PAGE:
America's cities should pattern neighborhood high schools after Roman Catholic schools and magnet public schools that have clear missions and aggressively shape student values, a study concludes. "By reputation, religious and special-purpose public schools experience much greater success with low-income students than do comprehensive zoned public schools. We found the reputation justified," concluded the study published by the Rand Corp., a private, non-profit research organization.
But the typical high school "has lost its support," said the report, "High Schools with Character: Alternatives to Bureaucracy."
They are "so encrusted with rules and procedures that no one in them can work to his or her full potential," it said.
Catholic and specialty schools, which the study collectively dubs "focus" schools, "unhesitatingly place burdens on their low-achieving students."
Meanwhile, adults at typical neighborhood schools "agree not to demand too much in return for the students' agreement not to cause trouble," the study contended.
The result: markedly higher Scholastic Aptitude Test scores and graduation rates at the Catholic and specialty schools studied.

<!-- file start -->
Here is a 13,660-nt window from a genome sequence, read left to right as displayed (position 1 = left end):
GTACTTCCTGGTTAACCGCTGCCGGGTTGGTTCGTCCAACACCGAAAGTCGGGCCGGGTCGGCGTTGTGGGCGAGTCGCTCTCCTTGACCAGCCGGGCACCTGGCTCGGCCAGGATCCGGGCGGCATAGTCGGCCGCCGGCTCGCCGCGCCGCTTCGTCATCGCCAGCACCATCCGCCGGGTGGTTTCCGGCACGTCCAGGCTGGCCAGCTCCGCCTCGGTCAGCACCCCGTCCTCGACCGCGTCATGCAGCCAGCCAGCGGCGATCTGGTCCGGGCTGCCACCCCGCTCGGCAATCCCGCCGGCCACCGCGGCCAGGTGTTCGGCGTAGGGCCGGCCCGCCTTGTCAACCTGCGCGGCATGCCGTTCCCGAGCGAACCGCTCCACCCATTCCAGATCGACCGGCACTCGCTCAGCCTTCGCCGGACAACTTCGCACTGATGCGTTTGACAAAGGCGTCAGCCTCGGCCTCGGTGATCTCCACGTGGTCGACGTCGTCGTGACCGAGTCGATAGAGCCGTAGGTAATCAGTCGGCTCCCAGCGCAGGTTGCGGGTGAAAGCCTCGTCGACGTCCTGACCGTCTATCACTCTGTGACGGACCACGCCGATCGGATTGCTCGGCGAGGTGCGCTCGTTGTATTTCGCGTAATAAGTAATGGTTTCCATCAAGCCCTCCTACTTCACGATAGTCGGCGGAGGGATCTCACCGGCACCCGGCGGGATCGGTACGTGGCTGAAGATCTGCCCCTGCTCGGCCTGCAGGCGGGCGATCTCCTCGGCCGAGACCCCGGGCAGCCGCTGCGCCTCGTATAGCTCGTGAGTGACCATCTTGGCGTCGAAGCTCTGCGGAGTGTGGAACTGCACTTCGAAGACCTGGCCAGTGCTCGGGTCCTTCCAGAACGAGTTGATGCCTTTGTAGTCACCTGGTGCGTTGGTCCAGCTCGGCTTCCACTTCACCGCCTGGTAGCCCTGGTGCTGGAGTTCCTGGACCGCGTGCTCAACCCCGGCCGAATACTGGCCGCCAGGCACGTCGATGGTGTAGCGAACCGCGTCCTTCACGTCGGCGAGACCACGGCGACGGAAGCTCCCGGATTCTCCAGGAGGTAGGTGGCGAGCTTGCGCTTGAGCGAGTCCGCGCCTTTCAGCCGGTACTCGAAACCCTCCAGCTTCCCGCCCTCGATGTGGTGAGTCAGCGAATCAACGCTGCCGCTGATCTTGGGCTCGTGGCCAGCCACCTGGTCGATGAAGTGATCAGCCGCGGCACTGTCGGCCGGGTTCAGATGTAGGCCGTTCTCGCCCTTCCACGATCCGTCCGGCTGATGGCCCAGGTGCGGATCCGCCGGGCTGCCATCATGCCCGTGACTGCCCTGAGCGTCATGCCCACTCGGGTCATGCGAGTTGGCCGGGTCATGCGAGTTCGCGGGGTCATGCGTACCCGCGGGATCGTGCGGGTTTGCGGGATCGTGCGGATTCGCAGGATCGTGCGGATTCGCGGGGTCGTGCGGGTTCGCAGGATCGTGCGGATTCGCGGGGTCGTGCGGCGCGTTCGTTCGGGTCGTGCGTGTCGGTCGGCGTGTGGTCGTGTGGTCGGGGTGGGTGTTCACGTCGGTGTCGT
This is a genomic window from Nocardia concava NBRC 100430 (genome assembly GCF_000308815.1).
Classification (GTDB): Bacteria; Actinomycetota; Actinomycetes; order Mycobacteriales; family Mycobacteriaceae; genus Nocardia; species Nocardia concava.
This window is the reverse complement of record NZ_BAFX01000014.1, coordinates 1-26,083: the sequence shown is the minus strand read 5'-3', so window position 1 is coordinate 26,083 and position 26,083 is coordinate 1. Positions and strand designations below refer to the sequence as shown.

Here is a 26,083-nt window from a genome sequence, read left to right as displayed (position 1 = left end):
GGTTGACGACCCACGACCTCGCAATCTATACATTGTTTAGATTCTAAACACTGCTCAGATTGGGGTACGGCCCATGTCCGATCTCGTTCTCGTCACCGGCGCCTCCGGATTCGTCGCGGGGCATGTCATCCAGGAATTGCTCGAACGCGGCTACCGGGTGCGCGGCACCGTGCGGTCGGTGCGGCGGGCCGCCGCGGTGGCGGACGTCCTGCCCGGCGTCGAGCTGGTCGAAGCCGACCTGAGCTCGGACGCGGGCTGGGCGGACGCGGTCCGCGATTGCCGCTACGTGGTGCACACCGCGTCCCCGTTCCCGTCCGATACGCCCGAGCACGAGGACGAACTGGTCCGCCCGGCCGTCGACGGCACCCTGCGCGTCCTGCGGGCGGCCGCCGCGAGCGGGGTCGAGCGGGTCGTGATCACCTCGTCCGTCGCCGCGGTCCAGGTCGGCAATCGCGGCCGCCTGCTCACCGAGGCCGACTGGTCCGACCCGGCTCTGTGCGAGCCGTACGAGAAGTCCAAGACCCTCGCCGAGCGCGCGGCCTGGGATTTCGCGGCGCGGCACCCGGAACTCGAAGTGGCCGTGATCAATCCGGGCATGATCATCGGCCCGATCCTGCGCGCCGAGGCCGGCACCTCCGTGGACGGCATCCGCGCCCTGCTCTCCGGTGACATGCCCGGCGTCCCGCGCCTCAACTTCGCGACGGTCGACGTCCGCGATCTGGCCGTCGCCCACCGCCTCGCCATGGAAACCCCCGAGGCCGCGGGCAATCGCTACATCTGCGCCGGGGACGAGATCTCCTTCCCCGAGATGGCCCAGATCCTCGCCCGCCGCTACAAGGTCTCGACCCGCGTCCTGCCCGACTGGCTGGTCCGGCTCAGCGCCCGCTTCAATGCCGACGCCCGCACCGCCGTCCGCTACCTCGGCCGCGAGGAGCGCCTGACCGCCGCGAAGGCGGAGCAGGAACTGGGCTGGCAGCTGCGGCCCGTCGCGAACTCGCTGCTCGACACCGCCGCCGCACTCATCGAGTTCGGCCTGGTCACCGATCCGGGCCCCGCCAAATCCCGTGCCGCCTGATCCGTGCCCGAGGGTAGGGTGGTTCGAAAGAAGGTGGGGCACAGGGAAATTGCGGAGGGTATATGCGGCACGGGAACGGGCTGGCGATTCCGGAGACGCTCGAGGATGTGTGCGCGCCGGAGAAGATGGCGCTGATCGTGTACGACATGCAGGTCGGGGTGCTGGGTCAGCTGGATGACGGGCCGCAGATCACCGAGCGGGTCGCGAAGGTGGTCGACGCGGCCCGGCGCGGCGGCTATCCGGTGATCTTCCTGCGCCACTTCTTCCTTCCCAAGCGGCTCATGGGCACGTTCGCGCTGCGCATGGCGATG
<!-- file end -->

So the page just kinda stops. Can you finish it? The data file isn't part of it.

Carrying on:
The report urged New York and other cities to replace existing neighborhood schools with focus schools incorporating the virtues of Catholic and specialty or "magnet" public schools.
The 97-page study examined 13 schools _ 10 in New York City and three in Washington, D.C. Eight of those, all in New York, were studied in-depth: three were Catholic high schools, two were standard public schools, two were specialty public schools focused on vocational or academic programs, and one was a special school designed for students who had failed in regular education.
"We are not claiming that Catholic or special-purpose public schools would do as well with a random group of disadvantaged students," said study author Paul Hill.
But he said most regular school students would likely do better if they had the strong direction and high standards focus schools would provide.